A bit more on Haeckel

| 22 Comments

22 Comments

The best way to circumvent charges of fraud is to use actual embryos, either slides or plastic mounts, in introductory biology laboratories. Then ask the students, do you think you could tell the difference between a mature pig and a mature chicken for the lab practical? Now, do you think that you could tell the difference between the early embryos of pigs and chickens? Why do you think that is?

It is simple. There was a common designer.

Run like mad:)

But who was the designer? Of course the Dishonesty Institute won’t tell you, but I will. They were Klingons from the planet Qo’nos, who travelled backward in time.….

Michael Roberts said:

It is simple. There was a common designer.

Run like mad:)

John Kwok said:

But who was the designer? Of course the Dishonesty Institute won’t tell you, but I will. They were Klingons from the planet Qo’nos, who travelled backward in time.….

Baloney. They were interdimensional aliens in the form of white lab mice.

Now, do you think that you could tell the difference between the early embryos of pigs and chickens?

Put them in a frying pan, and when done taste to see if they taste like chicken, or bacon.

Henry J said:

Now, do you think that you could tell the difference between the early embryos of pigs and chickens?

Put them in a frying pan, and when done taste to see if they taste like chicken, or bacon.

But presumably they can be distinguished from the mushrooms, baked beans, fried bread and hash browns. Mr Luskin, no doubt, opts for the Continental Breakfast. :)

Slightly more seriously, oughtn’t they all taste the same as a fish embryo?

Nick,

It seems both you and Josh Rosenau are purposely avoiding the central point that embryos are dramatically different during the gasturlation and/or neurulation stages (depending on the organism), which precedes the pharyngular stage. Why is that? Does Darwinism explain the hourglass development of embryos?

If fraud is too strong a word to describe why textbooks still refer to Haeckle’s drawing or use a variation of them, then it seems at the very least to be a purposeful misrepresentation intended to distract from the current knowledge we have that in fact different organism’s embryos are quite different at the earliest stages of development, taking the bite out of the claim that similarity at the pharyngular stage is evidence of common ancestry.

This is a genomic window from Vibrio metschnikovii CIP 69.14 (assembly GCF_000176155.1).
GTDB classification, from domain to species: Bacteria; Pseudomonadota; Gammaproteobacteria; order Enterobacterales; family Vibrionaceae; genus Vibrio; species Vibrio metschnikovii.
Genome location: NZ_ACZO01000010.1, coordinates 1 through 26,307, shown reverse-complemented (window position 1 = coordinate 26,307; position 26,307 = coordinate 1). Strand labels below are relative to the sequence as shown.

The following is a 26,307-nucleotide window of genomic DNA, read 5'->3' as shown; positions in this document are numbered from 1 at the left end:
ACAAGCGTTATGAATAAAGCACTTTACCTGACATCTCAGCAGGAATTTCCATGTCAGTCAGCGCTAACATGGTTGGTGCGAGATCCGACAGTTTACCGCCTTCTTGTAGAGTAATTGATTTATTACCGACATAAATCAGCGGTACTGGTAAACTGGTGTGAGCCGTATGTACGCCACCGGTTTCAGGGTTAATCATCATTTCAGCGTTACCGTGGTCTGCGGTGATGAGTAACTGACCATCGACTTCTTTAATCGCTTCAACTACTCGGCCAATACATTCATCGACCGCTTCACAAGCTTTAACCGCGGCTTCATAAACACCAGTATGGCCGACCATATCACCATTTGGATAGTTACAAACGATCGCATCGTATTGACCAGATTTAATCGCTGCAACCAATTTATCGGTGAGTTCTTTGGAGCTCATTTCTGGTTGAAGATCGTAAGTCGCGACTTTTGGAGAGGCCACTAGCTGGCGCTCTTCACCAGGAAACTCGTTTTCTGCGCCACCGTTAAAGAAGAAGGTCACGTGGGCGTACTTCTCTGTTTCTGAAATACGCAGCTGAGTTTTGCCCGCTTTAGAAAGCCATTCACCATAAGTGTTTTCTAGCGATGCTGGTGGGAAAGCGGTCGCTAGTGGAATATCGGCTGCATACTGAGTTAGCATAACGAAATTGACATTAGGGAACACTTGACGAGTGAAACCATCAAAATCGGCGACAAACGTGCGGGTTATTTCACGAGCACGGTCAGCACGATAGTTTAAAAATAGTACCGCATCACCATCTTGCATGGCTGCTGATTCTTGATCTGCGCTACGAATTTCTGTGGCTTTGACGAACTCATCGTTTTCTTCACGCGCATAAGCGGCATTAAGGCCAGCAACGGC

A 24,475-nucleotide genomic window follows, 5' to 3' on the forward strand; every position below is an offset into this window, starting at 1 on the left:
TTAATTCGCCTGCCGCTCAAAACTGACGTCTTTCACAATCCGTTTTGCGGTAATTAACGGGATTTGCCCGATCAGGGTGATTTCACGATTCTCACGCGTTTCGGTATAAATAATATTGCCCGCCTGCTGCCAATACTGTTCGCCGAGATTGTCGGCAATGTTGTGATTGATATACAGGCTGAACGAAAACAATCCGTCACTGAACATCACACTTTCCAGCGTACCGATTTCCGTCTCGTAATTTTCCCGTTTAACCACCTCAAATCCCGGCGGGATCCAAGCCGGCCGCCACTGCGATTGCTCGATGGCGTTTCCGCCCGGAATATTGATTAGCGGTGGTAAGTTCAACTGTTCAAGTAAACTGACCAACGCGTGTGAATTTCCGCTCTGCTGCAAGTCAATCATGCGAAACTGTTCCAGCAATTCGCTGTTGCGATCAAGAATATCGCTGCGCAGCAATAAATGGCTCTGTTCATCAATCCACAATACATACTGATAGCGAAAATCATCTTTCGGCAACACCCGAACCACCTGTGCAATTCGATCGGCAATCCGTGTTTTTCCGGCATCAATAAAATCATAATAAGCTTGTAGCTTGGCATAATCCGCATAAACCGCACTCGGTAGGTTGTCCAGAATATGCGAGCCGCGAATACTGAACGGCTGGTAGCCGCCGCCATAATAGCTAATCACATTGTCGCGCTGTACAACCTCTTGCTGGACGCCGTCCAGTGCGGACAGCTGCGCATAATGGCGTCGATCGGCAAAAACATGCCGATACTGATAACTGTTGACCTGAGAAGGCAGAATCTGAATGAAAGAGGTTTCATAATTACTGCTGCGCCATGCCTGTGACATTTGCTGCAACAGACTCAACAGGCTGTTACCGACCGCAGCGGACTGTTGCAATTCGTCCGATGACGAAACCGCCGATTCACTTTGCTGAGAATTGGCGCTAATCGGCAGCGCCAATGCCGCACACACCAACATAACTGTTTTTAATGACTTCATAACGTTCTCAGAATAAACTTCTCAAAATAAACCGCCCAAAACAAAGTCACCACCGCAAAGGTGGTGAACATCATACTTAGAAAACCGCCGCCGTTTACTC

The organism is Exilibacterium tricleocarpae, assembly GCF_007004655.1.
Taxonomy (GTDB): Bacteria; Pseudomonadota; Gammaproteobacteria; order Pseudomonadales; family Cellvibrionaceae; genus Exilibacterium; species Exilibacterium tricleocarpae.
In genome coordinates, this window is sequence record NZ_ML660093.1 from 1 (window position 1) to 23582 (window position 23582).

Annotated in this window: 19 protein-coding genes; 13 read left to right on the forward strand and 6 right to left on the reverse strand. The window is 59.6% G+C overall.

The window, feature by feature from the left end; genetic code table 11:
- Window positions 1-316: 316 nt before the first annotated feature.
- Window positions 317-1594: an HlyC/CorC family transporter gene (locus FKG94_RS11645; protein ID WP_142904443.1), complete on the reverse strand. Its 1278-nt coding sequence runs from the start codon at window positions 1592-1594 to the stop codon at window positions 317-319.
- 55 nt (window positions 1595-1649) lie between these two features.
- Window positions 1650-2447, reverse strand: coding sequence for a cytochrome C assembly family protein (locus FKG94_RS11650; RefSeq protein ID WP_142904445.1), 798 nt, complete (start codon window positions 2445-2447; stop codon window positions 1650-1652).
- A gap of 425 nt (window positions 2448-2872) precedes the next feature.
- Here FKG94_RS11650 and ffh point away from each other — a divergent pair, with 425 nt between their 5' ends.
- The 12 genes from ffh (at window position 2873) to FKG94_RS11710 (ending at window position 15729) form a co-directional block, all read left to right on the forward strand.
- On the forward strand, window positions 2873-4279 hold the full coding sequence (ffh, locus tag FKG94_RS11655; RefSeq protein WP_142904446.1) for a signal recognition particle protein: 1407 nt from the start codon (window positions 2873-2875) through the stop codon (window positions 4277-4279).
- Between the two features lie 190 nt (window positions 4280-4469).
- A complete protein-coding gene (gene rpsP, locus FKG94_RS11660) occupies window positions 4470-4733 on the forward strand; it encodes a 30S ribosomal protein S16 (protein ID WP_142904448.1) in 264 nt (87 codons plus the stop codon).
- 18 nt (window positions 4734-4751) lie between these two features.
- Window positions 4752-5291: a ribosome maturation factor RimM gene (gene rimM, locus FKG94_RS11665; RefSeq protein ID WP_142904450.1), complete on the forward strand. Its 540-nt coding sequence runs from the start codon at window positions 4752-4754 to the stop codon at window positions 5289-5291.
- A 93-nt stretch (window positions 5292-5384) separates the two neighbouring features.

MrG said:

John Kwok said:

But who was the designer? Of course the Dishonesty Institute won’t tell you, but I will. They were Klingons from the planet Qo’nos, who travelled backward in time.….

Baloney. They were interdimensional aliens in the form of white lab mice.

Pinky, are you pondering what I’m pondering?

It seems both you and Josh Rosenau are purposely avoiding the central point that embryos are dramatically different during the gasturlation and/or neurulation stages

steve p, not that you couldn’t simply look this up yourself, since I posted the link to it in the other thread, but since you actively choose to be dishonest about what evolutionary theory says about development, homology, and common descent, I’ll go ahead and post a nice, relatively brief summary of why you (and likewise Jonathan Wells) are so off base here.

What about the early differences in development?

Wells makes much of the fact that the biogenetic law presumes that embryos ought to be most similar at the earliest possible stage of development, yet the period of greatest similarity, the phylotypic stage, occurs well into development, and that the earliest stages exhibit seemingly significant differences. This is true, but irrelevant.

The biogenetic law is not Darwinism. Poking holes in the biogenetic law is easy to do, it’s been done repeatedly in the scientific literature, and it does not damage modern evolutionary biology at all.

This observation isn’t news. Von Baer pointed out in the 1820’s that the earliest tissues to differentiate in the mammalian embryo are the extraembryonic membranes, which also happen to be among the more recent features in the mammalian lineage to evolve. The figure Wells uses to make this point (Figure 5-3) is a redrawn version of a similar figure published by Elinson in 1987.